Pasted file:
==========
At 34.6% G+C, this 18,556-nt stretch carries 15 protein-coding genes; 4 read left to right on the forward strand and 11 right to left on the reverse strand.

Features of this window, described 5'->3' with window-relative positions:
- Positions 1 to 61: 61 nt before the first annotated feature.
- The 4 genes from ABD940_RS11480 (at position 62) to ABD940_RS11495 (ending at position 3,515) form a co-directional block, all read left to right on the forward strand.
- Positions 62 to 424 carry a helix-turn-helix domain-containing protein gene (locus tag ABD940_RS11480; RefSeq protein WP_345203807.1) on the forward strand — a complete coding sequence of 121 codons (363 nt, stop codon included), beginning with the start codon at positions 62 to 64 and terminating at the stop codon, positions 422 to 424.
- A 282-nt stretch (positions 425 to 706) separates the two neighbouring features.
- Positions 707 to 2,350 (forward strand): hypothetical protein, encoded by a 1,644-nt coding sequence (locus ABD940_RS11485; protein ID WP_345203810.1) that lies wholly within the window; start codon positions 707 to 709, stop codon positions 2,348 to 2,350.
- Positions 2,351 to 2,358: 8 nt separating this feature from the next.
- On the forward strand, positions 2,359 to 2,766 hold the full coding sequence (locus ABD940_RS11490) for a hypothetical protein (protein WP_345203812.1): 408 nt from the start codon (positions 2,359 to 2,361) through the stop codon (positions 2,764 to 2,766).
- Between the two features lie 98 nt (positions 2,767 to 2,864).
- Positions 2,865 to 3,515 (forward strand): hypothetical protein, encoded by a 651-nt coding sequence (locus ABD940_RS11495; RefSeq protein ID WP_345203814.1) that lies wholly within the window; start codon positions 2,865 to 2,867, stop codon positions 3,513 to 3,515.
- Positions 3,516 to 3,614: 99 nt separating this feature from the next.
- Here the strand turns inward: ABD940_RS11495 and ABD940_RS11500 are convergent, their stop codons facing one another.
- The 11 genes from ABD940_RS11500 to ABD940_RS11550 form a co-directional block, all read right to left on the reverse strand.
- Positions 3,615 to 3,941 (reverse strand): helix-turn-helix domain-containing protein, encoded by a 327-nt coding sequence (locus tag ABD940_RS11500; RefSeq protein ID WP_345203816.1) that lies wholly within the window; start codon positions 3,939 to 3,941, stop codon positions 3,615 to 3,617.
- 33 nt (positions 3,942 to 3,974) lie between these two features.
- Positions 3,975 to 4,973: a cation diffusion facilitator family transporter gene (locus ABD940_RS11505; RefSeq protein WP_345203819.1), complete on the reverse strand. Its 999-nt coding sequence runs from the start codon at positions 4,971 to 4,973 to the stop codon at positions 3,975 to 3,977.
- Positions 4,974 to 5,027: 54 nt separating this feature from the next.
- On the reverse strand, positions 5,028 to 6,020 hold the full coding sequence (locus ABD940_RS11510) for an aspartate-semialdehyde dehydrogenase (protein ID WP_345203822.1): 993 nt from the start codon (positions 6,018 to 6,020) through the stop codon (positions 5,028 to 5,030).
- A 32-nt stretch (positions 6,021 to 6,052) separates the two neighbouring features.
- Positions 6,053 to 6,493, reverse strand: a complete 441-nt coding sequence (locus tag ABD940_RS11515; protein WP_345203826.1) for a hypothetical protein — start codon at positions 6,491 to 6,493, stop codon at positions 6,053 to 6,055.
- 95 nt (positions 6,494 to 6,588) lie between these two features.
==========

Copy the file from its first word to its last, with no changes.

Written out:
At 34.6% G+C, this 18,556-nt stretch carries 15 protein-coding genes; 4 read left to right on the forward strand and 11 right to left on the reverse strand.

Features of this window, described 5'->3' with window-relative positions:
- Positions 1 to 61: 61 nt before the first annotated feature.
- The 4 genes from ABD940_RS11480 (at position 62) to ABD940_RS11495 (ending at position 3,515) form a co-directional block, all read left to right on the forward strand.
- Positions 62 to 424 carry a helix-turn-helix domain-containing protein gene (locus tag ABD940_RS11480; RefSeq protein WP_345203807.1) on the forward strand — a complete coding sequence of 121 codons (363 nt, stop codon included), beginning with the start codon at positions 62 to 64 and terminating at the stop codon, positions 422 to 424.
- A 282-nt stretch (positions 425 to 706) separates the two neighbouring features.
- Positions 707 to 2,350 (forward strand): hypothetical protein, encoded by a 1,644-nt coding sequence (locus ABD940_RS11485; protein ID WP_345203810.1) that lies wholly within the window; start codon positions 707 to 709, stop codon positions 2,348 to 2,350.
- Positions 2,351 to 2,358: 8 nt separating this feature from the next.
- On the forward strand, positions 2,359 to 2,766 hold the full coding sequence (locus ABD940_RS11490) for a hypothetical protein (protein WP_345203812.1): 408 nt from the start codon (positions 2,359 to 2,361) through the stop codon (positions 2,764 to 2,766).
- Between the two features lie 98 nt (positions 2,767 to 2,864).
- Positions 2,865 to 3,515 (forward strand): hypothetical protein, encoded by a 651-nt coding sequence (locus ABD940_RS11495; RefSeq protein ID WP_345203814.1) that lies wholly within the window; start codon positions 2,865 to 2,867, stop codon positions 3,513 to 3,515.
- Positions 3,516 to 3,614: 99 nt separating this feature from the next.
- Here the strand turns inward: ABD940_RS11495 and ABD940_RS11500 are convergent, their stop codons facing one another.
- The 11 genes from ABD940_RS11500 to ABD940_RS11550 form a co-directional block, all read right to left on the reverse strand.
- Positions 3,615 to 3,941 (reverse strand): helix-turn-helix domain-containing protein, encoded by a 327-nt coding sequence (locus tag ABD940_RS11500; RefSeq protein ID WP_345203816.1) that lies wholly within the window; start codon positions 3,939 to 3,941, stop codon positions 3,615 to 3,617.
- 33 nt (positions 3,942 to 3,974) lie between these two features.
- Positions 3,975 to 4,973: a cation diffusion facilitator family transporter gene (locus ABD940_RS11505; RefSeq protein WP_345203819.1), complete on the reverse strand. Its 999-nt coding sequence runs from the start codon at positions 4,971 to 4,973 to the stop codon at positions 3,975 to 3,977.
- Positions 4,974 to 5,027: 54 nt separating this feature from the next.
- On the reverse strand, positions 5,028 to 6,020 hold the full coding sequence (locus ABD940_RS11510) for an aspartate-semialdehyde dehydrogenase (protein ID WP_345203822.1): 993 nt from the start codon (positions 6,018 to 6,020) through the stop codon (positions 5,028 to 5,030).
- A 32-nt stretch (positions 6,021 to 6,052) separates the two neighbouring features.
- Positions 6,053 to 6,493, reverse strand: a complete 441-nt coding sequence (locus tag ABD940_RS11515; protein WP_345203826.1) for a hypothetical protein — start codon at positions 6,491 to 6,493, stop codon at positions 6,053 to 6,055.
- 95 nt (positions 6,494 to 6,588) lie between these two features.